Some local veterans spent the holiday in a little differently. Because, as time passes, memories can fade, stories from about a dozen World War II and Vietnam veterans were preserved so they would not be lost.
"It still brings tears when I think about it. The number of people that died there. It was horrible," said WWII veteran Francis Dawson.
Dawson, 88, shared his memories Friday about how he and his fellow Army soldiers liberated a Nazi concentration camp.
Down the hall, Pearl Schoenberger talked about what it was like to be a female member of the United States Air Force.
Everything from Schoenberger's being stationed in Vietnam, to the USO shows, to her daily tasks, is being documented as a part of the veterans' history project created by the National Court Reporters Foundation in conjunction with the Library of Congress.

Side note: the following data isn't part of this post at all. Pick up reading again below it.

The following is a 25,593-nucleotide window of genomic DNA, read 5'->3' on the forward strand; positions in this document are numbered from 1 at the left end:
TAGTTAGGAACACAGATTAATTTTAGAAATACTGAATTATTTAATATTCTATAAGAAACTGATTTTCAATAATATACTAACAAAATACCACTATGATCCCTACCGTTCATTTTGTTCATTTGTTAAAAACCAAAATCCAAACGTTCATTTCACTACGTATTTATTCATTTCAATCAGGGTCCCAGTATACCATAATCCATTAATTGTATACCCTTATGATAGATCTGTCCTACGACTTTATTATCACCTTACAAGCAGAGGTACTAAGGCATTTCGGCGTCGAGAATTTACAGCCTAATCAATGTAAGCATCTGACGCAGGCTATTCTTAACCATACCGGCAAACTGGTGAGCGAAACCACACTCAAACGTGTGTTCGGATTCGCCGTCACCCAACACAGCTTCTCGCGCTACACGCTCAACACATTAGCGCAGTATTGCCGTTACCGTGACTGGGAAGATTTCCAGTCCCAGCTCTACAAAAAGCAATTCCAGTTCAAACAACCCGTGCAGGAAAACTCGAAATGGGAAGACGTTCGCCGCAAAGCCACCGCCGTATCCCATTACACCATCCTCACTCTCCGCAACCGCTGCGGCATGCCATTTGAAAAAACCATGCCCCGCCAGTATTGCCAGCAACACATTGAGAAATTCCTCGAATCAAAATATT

"Recorders are the guardians of the record," said project coordinator David Wynne. "They take down the legal record, but this is a chance to take down the stories of the veterans."
The initiative, which began nearly 12 years ago, allows student court reporters to collect and record the first-hand stories of the men and women who have served in the military.
"This, today, talking to this man was just amazing. The things that he remembered and the things that he had been through, I couldn't imagine," said student court reporter Beverly Crosby.
But for veteran Richard Koepke, the day is about helping to teach younger generations.
"We did a job," Koepke said. "We had to do a job and that's what we were doing. But people don't seem to realize what we went through."
But hopefully that will change as time passes and memories are preserved.
These types of interviews went on in other states at other court reporting school locations.
In Schaumburg, not only were the veterans honored with an opening ceremony by a local Cub Scout troop, but the participants also received plagues acknowledging their sacrifices and their stories.